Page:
I’m not an overly emotional person, but I have this to say:  Grow up, you morons! Why can’t you just learn to get along and let others live how they like?  Why do you have to push your religious and political agendas down everyone’s throats, as if gay marriage is a threat to your own way of life.  It is not a threat!  Only bigots think this way.  I mean it.  If you think that gay marriage threatens your own personal way of life, you have no intelligence whatsoever.  I dare you to try to give a rational explanation that justifies discriminating against people different than you.  Go ahead, do it.  I bet you can’t.  If you want to try, the comments below await you.

For everyone else who is levelheaded, has compassion, and accepts people for how they are, I’d also like your input.

Book Review – Blood Skies

bloodskiesBlood Skies

Author: Steven Montano

Series: Blood Skies #1

Genre: Fantasy

Published 2011

Review Copy: Free eBook

Overall Rating: 3 1/2 out of 5

Goodreads Description

In the time after The Black, human survivors of the Southern Claw Alliance clash with vampire legions of the Ebon Cities in a constant war for survival. Earth as we know it has been forever damaged by an arcane storm that fused our world with distant realms of madness and terror. Things that once existed only in our nightmares stalk the earth.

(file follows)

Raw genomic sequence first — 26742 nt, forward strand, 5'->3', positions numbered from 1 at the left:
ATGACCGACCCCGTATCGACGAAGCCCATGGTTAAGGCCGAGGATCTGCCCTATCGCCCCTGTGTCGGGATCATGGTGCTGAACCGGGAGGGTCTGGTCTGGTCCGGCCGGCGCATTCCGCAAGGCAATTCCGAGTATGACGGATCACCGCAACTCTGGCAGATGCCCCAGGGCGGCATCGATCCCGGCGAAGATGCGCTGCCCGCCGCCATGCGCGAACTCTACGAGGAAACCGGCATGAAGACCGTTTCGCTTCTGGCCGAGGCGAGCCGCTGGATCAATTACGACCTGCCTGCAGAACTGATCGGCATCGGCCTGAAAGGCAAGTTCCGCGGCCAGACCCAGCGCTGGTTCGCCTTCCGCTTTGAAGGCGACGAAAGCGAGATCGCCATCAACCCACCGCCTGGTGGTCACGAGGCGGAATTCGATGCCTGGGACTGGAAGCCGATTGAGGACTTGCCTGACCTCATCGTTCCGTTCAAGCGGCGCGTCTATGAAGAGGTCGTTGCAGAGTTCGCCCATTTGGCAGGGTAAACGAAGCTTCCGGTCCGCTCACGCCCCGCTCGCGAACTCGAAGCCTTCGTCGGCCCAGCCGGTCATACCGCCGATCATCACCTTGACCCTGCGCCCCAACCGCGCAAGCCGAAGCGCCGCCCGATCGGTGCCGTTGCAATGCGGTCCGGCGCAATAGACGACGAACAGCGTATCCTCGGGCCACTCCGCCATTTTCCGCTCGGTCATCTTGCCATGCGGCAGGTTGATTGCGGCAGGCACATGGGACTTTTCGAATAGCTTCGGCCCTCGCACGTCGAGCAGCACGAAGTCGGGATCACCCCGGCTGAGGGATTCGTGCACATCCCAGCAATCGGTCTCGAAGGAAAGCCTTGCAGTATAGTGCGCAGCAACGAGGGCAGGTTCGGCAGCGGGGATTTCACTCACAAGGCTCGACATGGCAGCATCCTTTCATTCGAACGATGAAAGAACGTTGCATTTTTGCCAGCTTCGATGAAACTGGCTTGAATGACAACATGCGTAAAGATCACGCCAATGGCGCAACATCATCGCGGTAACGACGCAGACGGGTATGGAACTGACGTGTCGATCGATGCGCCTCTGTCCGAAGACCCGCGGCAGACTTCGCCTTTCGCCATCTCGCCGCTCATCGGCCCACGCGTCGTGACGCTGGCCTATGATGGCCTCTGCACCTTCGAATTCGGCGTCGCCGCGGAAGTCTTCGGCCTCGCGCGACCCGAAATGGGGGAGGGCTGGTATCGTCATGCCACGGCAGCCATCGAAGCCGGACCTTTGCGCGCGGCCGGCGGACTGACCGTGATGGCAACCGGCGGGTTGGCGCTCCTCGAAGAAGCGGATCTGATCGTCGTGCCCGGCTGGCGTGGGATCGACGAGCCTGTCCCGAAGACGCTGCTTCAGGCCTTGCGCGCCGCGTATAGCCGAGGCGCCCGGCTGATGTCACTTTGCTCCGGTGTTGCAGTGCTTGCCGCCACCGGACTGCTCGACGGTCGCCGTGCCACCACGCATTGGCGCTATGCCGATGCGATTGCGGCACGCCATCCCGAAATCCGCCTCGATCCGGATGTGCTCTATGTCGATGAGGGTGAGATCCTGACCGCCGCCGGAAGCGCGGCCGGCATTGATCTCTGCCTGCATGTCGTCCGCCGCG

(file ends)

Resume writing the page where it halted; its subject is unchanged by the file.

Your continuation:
Now, humanity is threatened by one of its own.

Eric Cross, an enlisted warlock in the Southern Claw military, is part of an elite team of soldiers and mages in pursuit of a woman known as Red — a witch whose stolen knowledge threatens the future of the human race. The members of Viper Squad will traverse haunted forests and blighted tundra in their search for the traitor, a journey that ultimately leads them to the necropolis of Koth.

There, in that haven of renegade undead, Cross will discover the dark origins of magic, and the true meaning of sacrifice…

Experience a dark and deadly new world in the debut novel of the “Blood Skies” series from author Steven Montano.


Blood Skies, the first novel in the Blood Skies series by Steven Montano, is an interesting take on the vampire genre, combining it with witches and warlocks, zombies, and a post-apocalyptic world.  At first, I was thinking this was going to be a typical vampire story, but it surprised me.  I wasn’t expecting it to be a quest style dark fantasy story.